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Strategy of the Militia

Strategy of the Militia

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Published by glennallyn
good training
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Categories:Types, Research
Published by: glennallyn on Jun 05, 2013
Copyright:Attribution Non-commercial


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Strategy and tactics are inter-related. It is important to understand the relationship between them. ManyEnglish-speakers use both words interchangeably, so those of you with no military science orientationmight have no idea what these words mean.I offer the following over-simplified analogies for those who are confused: Tactics are what you use towin a battle, strategy is what you use to win a war. In football, a power-sweep is a tactic; no-huddleoffense is a strategy. In boxing, clenching is a tactic; rope-a-dope is a strategy.Please don't take any of the above examples too literally. There are a thousand arguments against anyone of them. All I'm trying to get across is that both are equally important, yet
tactics are a component of strategy
. You might call tactics a
strategy. To more clearly understand tactics, go toTHETACTICAL PICTURE.Let's take a look at our stratigic situation:Our enemy (UN/NWO forces, including the US Military) is a conventional force. Numerically they have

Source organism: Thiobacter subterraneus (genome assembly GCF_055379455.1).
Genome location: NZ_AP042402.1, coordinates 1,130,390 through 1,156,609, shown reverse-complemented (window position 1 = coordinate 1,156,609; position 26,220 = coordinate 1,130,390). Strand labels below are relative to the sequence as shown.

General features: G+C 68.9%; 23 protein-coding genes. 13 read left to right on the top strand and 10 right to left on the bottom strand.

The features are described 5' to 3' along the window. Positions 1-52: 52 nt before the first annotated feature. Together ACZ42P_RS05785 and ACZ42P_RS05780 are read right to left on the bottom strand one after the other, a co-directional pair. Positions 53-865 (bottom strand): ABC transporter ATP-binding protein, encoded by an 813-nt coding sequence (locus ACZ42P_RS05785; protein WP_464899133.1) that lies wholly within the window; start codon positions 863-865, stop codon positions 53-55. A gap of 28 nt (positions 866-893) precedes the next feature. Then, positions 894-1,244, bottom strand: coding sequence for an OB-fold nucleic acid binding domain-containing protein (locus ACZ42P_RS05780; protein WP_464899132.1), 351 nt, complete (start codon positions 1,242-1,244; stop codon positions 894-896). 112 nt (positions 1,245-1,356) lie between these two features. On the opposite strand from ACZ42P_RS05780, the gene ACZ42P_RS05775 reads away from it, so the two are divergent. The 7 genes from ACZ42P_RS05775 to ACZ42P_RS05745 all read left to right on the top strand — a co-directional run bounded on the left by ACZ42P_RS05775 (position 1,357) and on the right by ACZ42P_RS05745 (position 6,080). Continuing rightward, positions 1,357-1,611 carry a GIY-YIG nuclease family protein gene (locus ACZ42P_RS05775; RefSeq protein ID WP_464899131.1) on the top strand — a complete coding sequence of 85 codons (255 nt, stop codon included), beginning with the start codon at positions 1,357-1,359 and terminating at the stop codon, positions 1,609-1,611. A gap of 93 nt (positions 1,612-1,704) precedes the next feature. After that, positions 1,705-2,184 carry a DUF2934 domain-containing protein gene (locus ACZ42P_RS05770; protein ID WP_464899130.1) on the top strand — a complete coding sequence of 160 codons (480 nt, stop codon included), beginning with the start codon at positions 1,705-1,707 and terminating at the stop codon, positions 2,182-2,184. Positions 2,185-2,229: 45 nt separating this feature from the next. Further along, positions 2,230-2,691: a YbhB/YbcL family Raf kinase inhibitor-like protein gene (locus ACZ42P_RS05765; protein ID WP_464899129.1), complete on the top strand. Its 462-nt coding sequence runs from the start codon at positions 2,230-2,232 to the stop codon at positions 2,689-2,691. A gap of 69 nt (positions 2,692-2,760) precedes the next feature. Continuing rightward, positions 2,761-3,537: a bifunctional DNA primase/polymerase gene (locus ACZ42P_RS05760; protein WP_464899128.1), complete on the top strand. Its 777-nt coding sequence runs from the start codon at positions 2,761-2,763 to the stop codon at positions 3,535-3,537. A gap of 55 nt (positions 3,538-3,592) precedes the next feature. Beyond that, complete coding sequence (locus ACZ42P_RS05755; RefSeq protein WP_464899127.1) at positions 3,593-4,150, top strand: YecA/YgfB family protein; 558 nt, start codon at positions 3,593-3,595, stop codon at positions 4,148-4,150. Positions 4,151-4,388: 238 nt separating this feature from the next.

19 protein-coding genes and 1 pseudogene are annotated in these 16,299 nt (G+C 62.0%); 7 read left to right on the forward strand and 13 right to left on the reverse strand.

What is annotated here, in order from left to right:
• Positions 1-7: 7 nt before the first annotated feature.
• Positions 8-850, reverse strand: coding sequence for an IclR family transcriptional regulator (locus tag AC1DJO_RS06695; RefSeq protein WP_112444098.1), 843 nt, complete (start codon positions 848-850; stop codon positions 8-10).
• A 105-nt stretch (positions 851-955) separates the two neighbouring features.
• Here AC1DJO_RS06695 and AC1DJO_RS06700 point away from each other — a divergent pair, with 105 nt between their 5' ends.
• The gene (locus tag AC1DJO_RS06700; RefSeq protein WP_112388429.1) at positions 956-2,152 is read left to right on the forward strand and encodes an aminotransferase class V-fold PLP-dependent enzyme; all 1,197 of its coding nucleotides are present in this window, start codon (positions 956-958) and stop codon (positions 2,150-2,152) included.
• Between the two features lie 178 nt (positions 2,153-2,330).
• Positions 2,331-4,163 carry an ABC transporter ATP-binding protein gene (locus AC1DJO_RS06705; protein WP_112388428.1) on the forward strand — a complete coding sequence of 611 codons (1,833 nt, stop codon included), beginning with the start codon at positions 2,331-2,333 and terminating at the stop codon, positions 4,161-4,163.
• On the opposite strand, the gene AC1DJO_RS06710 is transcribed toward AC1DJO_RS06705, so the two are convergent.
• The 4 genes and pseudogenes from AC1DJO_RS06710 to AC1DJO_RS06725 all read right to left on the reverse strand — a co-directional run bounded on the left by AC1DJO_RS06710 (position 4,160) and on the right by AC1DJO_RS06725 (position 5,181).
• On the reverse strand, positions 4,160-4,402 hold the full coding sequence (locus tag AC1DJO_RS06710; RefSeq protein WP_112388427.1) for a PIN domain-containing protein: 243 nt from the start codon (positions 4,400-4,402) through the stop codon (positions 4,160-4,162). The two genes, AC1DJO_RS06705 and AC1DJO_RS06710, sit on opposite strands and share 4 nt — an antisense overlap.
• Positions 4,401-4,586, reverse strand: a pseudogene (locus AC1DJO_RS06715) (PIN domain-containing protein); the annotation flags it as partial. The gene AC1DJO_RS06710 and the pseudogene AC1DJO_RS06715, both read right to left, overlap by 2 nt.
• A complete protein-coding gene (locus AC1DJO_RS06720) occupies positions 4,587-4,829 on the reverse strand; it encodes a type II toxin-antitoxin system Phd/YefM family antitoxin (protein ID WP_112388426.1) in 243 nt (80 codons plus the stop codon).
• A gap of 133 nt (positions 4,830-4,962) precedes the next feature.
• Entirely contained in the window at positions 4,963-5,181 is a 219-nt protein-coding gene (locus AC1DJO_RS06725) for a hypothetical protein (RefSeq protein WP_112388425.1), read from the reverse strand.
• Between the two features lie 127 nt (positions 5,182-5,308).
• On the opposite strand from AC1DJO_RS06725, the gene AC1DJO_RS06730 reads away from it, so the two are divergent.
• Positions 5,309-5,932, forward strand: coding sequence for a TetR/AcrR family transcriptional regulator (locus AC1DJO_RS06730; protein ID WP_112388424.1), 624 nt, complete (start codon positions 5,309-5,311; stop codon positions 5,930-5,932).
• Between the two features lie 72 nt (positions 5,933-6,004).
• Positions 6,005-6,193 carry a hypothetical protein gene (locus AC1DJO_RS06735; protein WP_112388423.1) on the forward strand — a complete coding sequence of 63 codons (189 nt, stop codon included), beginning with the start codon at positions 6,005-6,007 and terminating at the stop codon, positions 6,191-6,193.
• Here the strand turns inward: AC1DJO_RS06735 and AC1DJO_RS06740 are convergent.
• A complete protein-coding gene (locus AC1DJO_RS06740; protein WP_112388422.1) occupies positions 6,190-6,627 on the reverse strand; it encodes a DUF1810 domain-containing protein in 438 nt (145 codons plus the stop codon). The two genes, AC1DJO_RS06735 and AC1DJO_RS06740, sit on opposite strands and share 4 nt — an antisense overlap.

superiority. Their land forces have air support, artillery of every variety, veteranintelligence-gathering units (equipped with spy-satellites, heat-imaging devices and every other scientifically possible contraption). They have supply. They have the land, air and naval power to project their troops anywhere on Earth. They have medics and field hospitals. They have popular support (which, among other things, augments their awesome intelligence-gathering capability). In North America (which is all we can afford to worry about), either directly or indirectly, they controlevery major resource--water, food, industry, heat, electricity, information, fuel, etc.What type of force is the Patriot Resistance? Our active numbers are unknown but probably less than amillion right now. We have no air support or artillery. Our intelligence-gathering apperattus is well-dispersed but crude, vulnerable, and sometimes inaccurate (this will only get worse as the powder getsthick). We have no supply. The only means available to us to project our forces are limited, haphazard,and vulnerable. We have no field hospitals and only the most rudimentary medical skills/equipment. Weare not a conventional fighting force.The only type of warfare in which the Patriot Resistance can be effective is guerilla. We must planstrategy and adjust our thinking accordingly. Non-nuclear wars are won by taking and holding key terrain and resources. The breakdown of our situation above should tell you that we can't hope to accomplish this by fighting pitched, decisive battlesagainst the NWO. Especially since the enemy already controls this nation's key resources. The onlymethod open for us to capture those key resources and terrain is one which has been used by many anunderdog throughout history. The Russians employed it against Napoleon, the Americans employed itagainst the British, Muhammed Ali used it against George Foreman (and virtually everyone else he ever knocked out). It entails making your enemy wear himself out pursuing you, trying to destroy you (and inmany cases coming awful close). Then when your enemy is exhausted, starving, weak and careless, youmove in to speed his self-destruction, taking little bites out of him wherever possible, carving him up piecemeal (like what's been happening to our Constitution).